So, in this case unless there is a law authorising the police to decide,
by themselves, to pay compensation, at a rate stated in law, they can
only pay compensation when a court has decided whether compensation is
due, and how much.

--
Peter Duncanson
(in uk.tech.digital-tv)


  #47  
Old March 11th 18, 11:09 AM posted to uk.tech.digital-tv
Peter Duncanson
external usenet poster
 
Posts: 4,272
Default The inteligence of pizza delivery drivers.

On Sun, 11 Mar 2018 04:01:29 -0700 (PDT), "R. Mark Clayton"
wrote:

On Saturday, 10 March 2018 13:37:07 UTC, Peter Duncanson wrote:
On Sat, 10 Mar 2018 10:56:17 +0000, Jeff Layman
wrote:

On 10/03/18 10:27, Roderick Stewart wrote:
On Sat, 10 Mar 2018 09:47:21 +0000, Jeff Layman
wrote:

What can be very annoying about that is when they unimaginatively use
the same name for the Mews as the road it is off of. That way you can be
sure the residents of 1, 2, and 3 XYZ Mews and XYZ Road will
intermittently get each others' mail, when the postie is in too much of
a hurry to read the street address.

It's comforting to know I'm not the only one who has this problem. One
of my former neighbours managed to get the postcodes changed, so that
the Road and the Mews have different postcodes, but that was nearly 20
years ago and people still sometimes get it wrong.

The problem isn't just wrong postcodes issued by the PO, it's that some
satnav databases have incorrect entries. Some couriers always get the
correct address, while others always get it wrong. Why they don't
correct them when told its wrong is beyond me.

Not only that but I occasionally get mail for a different Mews in a
different Road and with a different postcode, the only related
information being the house number. The other Mews in the other road
doesn't even have the same name as the road but is simply called "The
Mews" and in fact consists of the only dwelling places in that road so
you'd think they'd be safe from having their mail delivered elsewhere,
but apparently not.

That's sheer laziness from whoever sorts/delivers the mail.

Sometimes I think about this when watching those documentaries where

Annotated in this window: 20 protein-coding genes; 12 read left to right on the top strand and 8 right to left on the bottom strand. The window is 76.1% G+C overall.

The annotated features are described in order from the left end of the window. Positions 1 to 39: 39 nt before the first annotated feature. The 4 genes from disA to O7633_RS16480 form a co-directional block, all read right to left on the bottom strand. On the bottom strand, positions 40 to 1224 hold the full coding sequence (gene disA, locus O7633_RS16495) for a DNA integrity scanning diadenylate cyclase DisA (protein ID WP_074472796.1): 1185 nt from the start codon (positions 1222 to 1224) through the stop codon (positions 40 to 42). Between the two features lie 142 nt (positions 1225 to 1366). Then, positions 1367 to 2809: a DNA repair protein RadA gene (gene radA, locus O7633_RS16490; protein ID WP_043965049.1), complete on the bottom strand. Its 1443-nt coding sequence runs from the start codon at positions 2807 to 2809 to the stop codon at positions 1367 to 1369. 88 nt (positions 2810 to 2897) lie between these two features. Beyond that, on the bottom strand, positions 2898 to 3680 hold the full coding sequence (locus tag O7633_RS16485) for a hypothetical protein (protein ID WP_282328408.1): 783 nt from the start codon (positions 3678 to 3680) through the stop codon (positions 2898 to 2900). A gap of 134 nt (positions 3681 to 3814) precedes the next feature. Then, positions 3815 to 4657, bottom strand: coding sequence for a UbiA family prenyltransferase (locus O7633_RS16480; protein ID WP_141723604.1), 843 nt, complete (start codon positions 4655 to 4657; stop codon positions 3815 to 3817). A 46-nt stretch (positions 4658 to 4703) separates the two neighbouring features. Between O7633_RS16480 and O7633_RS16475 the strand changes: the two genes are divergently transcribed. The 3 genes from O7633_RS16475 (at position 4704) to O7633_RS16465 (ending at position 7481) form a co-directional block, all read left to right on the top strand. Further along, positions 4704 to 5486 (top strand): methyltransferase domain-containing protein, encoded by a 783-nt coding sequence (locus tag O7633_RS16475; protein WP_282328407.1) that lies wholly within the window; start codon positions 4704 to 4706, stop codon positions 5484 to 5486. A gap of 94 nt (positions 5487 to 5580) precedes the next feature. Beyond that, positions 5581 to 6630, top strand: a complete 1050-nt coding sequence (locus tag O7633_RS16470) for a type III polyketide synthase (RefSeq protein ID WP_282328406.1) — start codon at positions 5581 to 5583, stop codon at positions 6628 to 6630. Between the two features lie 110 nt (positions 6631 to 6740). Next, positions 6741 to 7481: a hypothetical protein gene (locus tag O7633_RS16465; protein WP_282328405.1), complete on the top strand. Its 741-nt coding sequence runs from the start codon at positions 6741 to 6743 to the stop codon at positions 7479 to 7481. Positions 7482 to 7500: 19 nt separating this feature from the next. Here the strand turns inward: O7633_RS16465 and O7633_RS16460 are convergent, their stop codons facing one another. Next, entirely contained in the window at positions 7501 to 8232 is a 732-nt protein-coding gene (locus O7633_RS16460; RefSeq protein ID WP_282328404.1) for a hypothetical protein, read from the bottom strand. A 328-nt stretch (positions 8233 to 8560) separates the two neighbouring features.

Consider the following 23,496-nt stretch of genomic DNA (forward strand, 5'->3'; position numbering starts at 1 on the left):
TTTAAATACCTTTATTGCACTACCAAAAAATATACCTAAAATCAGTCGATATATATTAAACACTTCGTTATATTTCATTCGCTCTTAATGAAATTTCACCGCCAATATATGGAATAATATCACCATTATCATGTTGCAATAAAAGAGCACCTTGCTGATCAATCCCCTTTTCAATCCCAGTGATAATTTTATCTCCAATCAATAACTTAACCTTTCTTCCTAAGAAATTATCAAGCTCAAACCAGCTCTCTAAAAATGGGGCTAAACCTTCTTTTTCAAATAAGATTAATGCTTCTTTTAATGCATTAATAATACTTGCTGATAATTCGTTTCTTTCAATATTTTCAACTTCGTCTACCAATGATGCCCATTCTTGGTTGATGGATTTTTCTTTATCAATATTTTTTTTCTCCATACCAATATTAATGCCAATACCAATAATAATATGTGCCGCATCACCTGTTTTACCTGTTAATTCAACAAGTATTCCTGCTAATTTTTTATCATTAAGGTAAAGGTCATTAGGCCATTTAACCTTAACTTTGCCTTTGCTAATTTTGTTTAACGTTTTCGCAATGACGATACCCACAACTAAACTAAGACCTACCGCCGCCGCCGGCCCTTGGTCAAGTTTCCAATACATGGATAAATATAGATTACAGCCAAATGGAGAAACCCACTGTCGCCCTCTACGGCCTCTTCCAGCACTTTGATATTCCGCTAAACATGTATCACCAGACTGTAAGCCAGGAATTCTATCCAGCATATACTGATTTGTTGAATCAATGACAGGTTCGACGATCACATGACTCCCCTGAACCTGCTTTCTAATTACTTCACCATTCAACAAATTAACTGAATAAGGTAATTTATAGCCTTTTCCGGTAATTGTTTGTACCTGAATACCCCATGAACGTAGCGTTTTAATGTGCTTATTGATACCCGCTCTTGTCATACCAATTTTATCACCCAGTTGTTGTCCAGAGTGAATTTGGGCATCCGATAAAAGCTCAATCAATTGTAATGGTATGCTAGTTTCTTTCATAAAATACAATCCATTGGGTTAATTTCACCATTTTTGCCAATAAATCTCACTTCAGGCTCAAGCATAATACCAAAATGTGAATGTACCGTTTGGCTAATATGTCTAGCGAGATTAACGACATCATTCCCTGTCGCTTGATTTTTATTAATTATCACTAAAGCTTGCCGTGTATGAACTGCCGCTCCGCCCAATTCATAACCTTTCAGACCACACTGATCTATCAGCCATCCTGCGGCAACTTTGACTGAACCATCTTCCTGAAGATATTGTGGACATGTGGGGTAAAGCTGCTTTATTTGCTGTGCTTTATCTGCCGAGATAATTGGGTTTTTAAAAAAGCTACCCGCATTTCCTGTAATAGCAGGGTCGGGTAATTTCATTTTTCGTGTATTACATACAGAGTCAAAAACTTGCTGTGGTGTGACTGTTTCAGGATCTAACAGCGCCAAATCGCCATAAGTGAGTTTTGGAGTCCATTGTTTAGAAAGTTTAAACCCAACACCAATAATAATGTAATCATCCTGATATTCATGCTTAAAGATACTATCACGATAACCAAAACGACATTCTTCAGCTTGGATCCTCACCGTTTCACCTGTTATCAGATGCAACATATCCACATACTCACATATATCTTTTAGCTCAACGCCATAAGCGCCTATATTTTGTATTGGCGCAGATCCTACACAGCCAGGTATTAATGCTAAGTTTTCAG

the cops break doors down and point guns at the occupants, or worse
still, dramas where hitmen shoot people on their doorsteps. The more
ways you can be wrongly identified, the more ways you can be wrongly
identified by the wrong people.

I've never yet seen a documentary about what happens in the aftermath
of the police breaking the wrong door down. Funny, that. Maybe the
documentary makers don't think it would be as exciting as a bit of
good old destruction with shouting, or maybe the cops have been asked
but are reluctant to cooperate in such a thing. I wonder.

I've wondered about that too. Quite a lot of hits using "wrong"
"address" "police" "raid" in a Google search.

This one was interesting::
https://www.donoghue-solicitors.co.uk/actions-against-the-police/case-reports/police-raid-compensation-claim/

Everyone makes mistakes; why can't they just admit it, compensate
sensibly, and move on?


Because as a publicly funded public body the police have no power to
hand over money in compensation unless it is required or authorised by
law.

The background to this is the constitutional principle in the UK that a
citizen can do anything as long as it is not banned by law, whereas the
government and other public bodies can do only those things explicitly
permitted by law.


Not heard that one, and it appears to be a paraphrase of the saying: -

"In France everything is legal unless prohibited by law, whereas in Germany everything is illegal unless permitted by law."

smile
I think the principle precedes that saying.


So, in this case unless there is a law authorising the police to decide,